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In Depth: Supercomputers Get A Speed Boost From Specialized Chips

Computer engineers are increasingly using hardware accelerators to break through the limitations of all-purpose microprocessors.

They're far outside the computing mainstream. One CIO refers to their work as a "future conversation," and a senior Microsoft technologist has called them "lunatics." But a handful of computer engineers, laboring in geeky backwaters of the industry, are applying obscure chip designs in an effort to reclaim the leaps in computing speed that defined the IT market for most of its history.

Computer scientists at IBM, Cray, Sun Microsystems, and U.S. and Japanese universities and research labs are experimenting with specialized computer chips built just for number crunching that can give big boosts to software apps without taxing microprocessor I/O or adding much in the way of heat or costs. The techniques come in response to a sharp slowdown in the performance increases of traditional microprocessors over the past several years.


Design for a range of uses, Tokyo Tech's Matsuoka says.

Design for a range of uses, Tokyo Tech's Matsuoka says.
So far, the biggest computer chipmakers--Intel, Advanced Micro Devices, Sun Microsystems, and IBM--have addressed problems of rising heat and leveling speed by designing chips with two or more CPUs on a single silicon die. But performance barriers may await the multicore approach, and some technologists are betting on an alternative. They're using specialized chips such as field-programmable gate arrays (FPGAs), application-specific integrated circuits, graphics processors, and even chips designed for video games inside computers that tackle a range of scientific and business applications. The Tokyo Institute of Technology last month unveiled the world's seventh-fastest supercomputer, an NEC-designed behemoth of 665 Sun Microsystems servers housing 10,480 of AMD's Opteron chips. The system crunched 38.2 teraflops (trillion floating point operations per second) on a benchmark test. The institute will add 360 boards featuring hardware accelerator chips from ClearSpeed Technology, which makes customized ASICs that can boost application performance. That could add 5 to 10 teraflops to the supercomputer's number.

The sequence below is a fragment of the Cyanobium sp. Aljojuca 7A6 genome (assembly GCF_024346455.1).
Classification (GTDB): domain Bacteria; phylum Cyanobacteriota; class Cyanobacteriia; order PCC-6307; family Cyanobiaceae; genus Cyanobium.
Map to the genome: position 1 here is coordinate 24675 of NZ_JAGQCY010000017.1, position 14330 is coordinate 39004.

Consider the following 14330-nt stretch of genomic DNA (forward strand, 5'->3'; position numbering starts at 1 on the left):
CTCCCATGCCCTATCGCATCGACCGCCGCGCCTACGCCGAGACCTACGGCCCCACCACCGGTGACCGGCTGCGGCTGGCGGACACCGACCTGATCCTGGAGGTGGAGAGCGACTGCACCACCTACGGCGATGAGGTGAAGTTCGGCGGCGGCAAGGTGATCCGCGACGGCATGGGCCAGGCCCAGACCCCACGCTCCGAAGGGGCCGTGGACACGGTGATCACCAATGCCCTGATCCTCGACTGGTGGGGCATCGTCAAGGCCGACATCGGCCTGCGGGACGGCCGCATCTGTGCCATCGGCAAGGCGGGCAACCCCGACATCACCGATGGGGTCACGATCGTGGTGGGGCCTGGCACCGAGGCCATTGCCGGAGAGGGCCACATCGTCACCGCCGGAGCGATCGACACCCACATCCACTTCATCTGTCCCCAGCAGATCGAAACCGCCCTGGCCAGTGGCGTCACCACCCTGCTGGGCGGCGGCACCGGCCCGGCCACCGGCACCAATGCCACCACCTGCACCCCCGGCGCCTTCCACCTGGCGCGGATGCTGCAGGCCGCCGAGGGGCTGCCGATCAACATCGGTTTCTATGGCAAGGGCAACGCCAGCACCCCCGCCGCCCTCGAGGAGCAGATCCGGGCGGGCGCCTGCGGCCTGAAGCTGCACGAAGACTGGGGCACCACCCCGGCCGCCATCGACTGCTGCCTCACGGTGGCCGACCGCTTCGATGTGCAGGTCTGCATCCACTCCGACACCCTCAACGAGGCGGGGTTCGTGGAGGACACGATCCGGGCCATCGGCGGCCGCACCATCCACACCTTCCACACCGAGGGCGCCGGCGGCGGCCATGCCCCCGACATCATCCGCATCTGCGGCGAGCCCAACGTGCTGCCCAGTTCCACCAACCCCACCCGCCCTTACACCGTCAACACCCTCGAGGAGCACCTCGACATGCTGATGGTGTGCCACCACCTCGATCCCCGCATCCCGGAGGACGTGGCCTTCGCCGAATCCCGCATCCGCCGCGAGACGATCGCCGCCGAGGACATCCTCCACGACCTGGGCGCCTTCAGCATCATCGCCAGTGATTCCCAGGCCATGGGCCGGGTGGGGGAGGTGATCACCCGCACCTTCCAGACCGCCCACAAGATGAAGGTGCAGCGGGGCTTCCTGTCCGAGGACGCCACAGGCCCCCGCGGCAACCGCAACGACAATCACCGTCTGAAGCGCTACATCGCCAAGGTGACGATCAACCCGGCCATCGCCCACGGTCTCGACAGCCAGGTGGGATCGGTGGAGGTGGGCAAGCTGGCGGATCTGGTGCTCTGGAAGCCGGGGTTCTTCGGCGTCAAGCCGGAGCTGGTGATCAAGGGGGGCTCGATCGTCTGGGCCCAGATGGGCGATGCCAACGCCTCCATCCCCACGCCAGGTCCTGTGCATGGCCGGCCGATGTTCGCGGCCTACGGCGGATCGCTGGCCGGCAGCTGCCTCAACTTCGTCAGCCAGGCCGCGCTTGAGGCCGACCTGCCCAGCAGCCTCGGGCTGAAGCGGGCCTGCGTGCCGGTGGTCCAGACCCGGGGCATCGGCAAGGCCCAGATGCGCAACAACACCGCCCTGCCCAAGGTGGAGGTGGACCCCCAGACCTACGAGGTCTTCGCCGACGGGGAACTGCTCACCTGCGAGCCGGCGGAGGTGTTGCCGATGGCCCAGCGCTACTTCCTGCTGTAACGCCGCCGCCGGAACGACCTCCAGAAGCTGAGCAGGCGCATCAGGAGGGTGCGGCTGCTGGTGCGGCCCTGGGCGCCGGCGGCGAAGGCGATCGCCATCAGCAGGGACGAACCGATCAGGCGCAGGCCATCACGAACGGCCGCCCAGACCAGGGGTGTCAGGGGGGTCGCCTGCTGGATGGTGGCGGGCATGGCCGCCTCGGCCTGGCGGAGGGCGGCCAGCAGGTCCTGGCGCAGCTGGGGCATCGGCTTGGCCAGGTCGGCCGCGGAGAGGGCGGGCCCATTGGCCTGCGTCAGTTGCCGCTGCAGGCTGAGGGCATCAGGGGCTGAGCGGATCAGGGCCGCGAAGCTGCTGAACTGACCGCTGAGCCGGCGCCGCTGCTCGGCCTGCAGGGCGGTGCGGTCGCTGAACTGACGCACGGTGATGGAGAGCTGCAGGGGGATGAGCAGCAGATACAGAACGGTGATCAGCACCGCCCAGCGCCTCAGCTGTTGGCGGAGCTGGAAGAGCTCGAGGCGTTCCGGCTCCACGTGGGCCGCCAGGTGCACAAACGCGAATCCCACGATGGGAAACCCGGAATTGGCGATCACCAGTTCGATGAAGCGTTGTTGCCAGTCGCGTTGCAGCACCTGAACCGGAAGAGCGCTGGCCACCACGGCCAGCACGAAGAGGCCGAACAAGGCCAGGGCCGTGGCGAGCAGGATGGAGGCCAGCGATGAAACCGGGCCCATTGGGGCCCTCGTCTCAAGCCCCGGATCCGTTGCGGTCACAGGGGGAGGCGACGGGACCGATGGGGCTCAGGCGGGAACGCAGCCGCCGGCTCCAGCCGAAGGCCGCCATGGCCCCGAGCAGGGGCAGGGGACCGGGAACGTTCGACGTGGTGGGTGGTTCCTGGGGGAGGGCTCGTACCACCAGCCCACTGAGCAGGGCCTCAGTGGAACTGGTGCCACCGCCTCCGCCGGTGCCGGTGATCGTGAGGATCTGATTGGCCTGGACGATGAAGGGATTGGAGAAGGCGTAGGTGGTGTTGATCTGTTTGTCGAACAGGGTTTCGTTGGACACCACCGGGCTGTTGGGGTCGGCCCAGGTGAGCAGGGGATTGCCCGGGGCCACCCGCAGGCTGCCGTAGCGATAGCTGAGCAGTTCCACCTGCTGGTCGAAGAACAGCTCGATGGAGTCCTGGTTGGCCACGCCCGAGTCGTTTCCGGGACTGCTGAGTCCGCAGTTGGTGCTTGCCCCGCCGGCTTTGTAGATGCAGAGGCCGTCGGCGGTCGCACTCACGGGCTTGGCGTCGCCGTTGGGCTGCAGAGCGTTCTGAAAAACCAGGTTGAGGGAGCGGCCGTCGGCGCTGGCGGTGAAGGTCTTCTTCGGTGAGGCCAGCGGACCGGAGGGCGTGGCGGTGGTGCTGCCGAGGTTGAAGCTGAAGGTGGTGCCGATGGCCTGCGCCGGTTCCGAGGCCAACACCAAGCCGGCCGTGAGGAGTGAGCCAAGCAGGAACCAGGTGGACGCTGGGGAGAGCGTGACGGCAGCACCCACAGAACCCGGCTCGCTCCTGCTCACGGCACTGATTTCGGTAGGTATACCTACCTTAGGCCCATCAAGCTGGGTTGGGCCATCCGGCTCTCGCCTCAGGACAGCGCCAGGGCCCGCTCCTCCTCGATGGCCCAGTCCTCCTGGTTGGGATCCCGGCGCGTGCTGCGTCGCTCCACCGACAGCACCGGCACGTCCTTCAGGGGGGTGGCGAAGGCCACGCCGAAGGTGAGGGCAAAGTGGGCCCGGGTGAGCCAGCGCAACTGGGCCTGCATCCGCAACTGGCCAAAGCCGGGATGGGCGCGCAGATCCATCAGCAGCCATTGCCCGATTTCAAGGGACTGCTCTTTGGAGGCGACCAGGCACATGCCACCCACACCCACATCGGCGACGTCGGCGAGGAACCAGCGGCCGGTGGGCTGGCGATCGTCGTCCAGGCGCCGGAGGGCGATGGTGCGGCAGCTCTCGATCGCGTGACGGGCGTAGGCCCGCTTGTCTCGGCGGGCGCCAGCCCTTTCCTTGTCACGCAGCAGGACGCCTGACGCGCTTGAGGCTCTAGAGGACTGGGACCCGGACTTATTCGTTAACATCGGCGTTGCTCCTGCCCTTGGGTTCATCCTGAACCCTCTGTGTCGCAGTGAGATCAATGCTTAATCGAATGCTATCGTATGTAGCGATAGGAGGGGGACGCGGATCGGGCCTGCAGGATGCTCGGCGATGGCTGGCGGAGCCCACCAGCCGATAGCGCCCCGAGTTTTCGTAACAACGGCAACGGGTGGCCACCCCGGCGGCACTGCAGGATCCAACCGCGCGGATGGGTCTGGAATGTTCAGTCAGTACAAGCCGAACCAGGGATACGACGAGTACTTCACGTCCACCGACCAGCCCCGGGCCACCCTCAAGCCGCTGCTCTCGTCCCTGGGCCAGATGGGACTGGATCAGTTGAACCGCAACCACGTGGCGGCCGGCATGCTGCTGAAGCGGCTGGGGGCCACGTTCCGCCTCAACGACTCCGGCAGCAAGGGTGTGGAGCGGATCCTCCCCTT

A key design point for the system was to balance the general-purpose Opterons with the special-purpose ClearSpeed chips, exploiting the low cost of x86 technology to bring supercomputing to a large number of users. "We wanted the best of both worlds," says Satoshi Matsuoka, a professor responsible for computing infrastructure at Tokyo Tech. Since the supercomputer runs a variety of programs, including analyzing protein molecules, studying hurricanes and typhoons, simulating blood flow in the brain, and studying the effects of planets' magnetic fields, "we couldn't really push the specialized portion too far," he adds. But building future machines that exceed the petaflops mark--an industry goal of computing at 1,000 teraflops--will almost certainly require accelerator chips. "That's where the future trend is," Matsuoka says.

Need For Speed
Hardware acceleration shows up today in video game systems and high-end entertainment PCs, as well as in appliances such as TCP/IP and Secure Sockets Layer accelerators. Accelerators also played a role in IBM's Deep Blue chess computer that beat world champion Garry Kasparov in a 1997 rematch between the grand master and the machine. And FPGAs, which can be issued new instructions after they're built, have long been popular as test chips for prototypes.

What's different is the desire to extend accelerators to more applications. Instead of simply off-loading work to a specialized processor, companies want to integrate the accelerators on the same piece of silicon with the CPUs. They're trading the ability to run any application and easier programming for blazing speed.

Multicore chips are no panacea, says IBM's Turek.

Multicore chips are no panacea, says IBM's Turek.
Accelerators aren't appropriate for every job; they're difficult to program, and apps need to be tuned for the hardware. "When it clicks, it runs fast. When it doesn't, it's slow as a dog," Matsuoka says. Potential uses include digital video processing, computer animation, financial analysis, seismic image processing in the oil industry, and biotech. So far, real-world deployments can be counted on one hand. But if technologists can overcome programming and other challenges, hardware accelerators could be the next evolution in computing performance, following transitions from vector chips in the '80s to RISC-based machines in the '90s to clusters this decade. "This is sort of the wild, wild West," says Dave Turek, VP of deep computing at IBM. "But the stars are probably aligned for its success."

Why now? For decades, chipmakers relied on increasing clock speeds--the number of instruction-executing ticks per second--as an engine of industry growth. As clock rates doubled every 18 months, chip speeds followed suit, leading to increases in application performance of 50% to 60% a year without adding more chips to a system. Shrinking transistor sizes, the ability to queue up more work in a chip's pipeline, and the regular introduction of more complex microarchitectures led to steady demand for new products.

Now, chip performance for widely used single-threaded software has slowed to gains of less than 20% each year. "The single-threaded juggernaut is basically over," says Steve Scott, CTO at Cray, the supercomputer company whose customers include Boeing and the federal government.

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